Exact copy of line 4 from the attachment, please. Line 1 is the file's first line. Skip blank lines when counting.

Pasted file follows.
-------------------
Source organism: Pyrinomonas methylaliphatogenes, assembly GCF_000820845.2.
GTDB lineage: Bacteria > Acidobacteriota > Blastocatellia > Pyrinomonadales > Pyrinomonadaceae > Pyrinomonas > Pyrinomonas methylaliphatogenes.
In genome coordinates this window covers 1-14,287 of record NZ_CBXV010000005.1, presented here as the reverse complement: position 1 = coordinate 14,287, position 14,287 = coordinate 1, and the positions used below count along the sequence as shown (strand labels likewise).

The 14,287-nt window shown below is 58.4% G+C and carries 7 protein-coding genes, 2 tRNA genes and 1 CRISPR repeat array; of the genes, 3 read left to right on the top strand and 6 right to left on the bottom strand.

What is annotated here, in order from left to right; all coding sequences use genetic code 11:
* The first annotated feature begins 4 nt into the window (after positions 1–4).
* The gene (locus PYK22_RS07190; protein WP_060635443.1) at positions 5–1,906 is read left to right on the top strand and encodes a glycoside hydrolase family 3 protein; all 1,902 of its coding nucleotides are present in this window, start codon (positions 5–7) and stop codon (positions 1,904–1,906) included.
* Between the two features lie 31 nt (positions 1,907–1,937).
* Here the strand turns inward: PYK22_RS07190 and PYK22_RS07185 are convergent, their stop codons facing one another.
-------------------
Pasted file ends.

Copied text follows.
The 14,287-nt window shown below is 58.4% G+C and carries 7 protein-coding genes, 2 tRNA genes and 1 CRISPR repeat array; of the genes, 3 read left to right on the top strand and 6 right to left on the bottom strand.